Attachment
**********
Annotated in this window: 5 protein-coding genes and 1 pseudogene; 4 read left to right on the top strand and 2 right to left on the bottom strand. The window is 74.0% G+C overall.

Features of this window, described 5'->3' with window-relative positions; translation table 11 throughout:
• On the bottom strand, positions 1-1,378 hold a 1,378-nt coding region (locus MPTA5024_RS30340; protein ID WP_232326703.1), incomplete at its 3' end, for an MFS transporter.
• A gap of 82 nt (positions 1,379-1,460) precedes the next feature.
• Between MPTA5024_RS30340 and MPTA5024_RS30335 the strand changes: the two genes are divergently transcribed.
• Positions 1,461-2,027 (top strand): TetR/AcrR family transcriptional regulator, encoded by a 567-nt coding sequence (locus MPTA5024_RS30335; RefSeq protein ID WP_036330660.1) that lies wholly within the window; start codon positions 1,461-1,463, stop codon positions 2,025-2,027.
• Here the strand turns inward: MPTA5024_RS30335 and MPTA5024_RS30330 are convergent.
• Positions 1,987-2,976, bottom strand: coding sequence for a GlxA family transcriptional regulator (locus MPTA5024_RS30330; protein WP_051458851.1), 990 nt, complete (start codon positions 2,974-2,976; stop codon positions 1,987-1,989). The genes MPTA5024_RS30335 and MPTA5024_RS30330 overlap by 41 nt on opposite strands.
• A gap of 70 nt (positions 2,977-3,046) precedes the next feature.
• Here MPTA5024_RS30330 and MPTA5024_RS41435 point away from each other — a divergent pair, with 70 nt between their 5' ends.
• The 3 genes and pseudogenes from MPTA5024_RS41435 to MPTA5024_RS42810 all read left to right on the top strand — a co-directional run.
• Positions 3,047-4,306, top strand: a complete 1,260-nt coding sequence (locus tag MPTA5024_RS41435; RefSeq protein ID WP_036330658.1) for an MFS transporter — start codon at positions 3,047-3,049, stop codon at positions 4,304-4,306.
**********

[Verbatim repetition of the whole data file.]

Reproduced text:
Annotated in this window: 5 protein-coding genes and 1 pseudogene; 4 read left to right on the top strand and 2 right to left on the bottom strand. The window is 74.0% G+C overall.

Features of this window, described 5'->3' with window-relative positions; translation table 11 throughout:
• On the bottom strand, positions 1-1,378 hold a 1,378-nt coding region (locus MPTA5024_RS30340; protein ID WP_232326703.1), incomplete at its 3' end, for an MFS transporter.
• A gap of 82 nt (positions 1,379-1,460) precedes the next feature.
• Between MPTA5024_RS30340 and MPTA5024_RS30335 the strand changes: the two genes are divergently transcribed.
• Positions 1,461-2,027 (top strand): TetR/AcrR family transcriptional regulator, encoded by a 567-nt coding sequence (locus MPTA5024_RS30335; RefSeq protein ID WP_036330660.1) that lies wholly within the window; start codon positions 1,461-1,463, stop codon positions 2,025-2,027.
• Here the strand turns inward: MPTA5024_RS30335 and MPTA5024_RS30330 are convergent.
• Positions 1,987-2,976, bottom strand: coding sequence for a GlxA family transcriptional regulator (locus MPTA5024_RS30330; protein WP_051458851.1), 990 nt, complete (start codon positions 2,974-2,976; stop codon positions 1,987-1,989). The genes MPTA5024_RS30335 and MPTA5024_RS30330 overlap by 41 nt on opposite strands.
• A gap of 70 nt (positions 2,977-3,046) precedes the next feature.
• Here MPTA5024_RS30330 and MPTA5024_RS41435 point away from each other — a divergent pair, with 70 nt between their 5' ends.
• The 3 genes and pseudogenes from MPTA5024_RS41435 to MPTA5024_RS42810 all read left to right on the top strand — a co-directional run.
• Positions 3,047-4,306, top strand: a complete 1,260-nt coding sequence (locus tag MPTA5024_RS41435; RefSeq protein ID WP_036330658.1) for an MFS transporter — start codon at positions 3,047-3,049, stop codon at positions 4,304-4,306.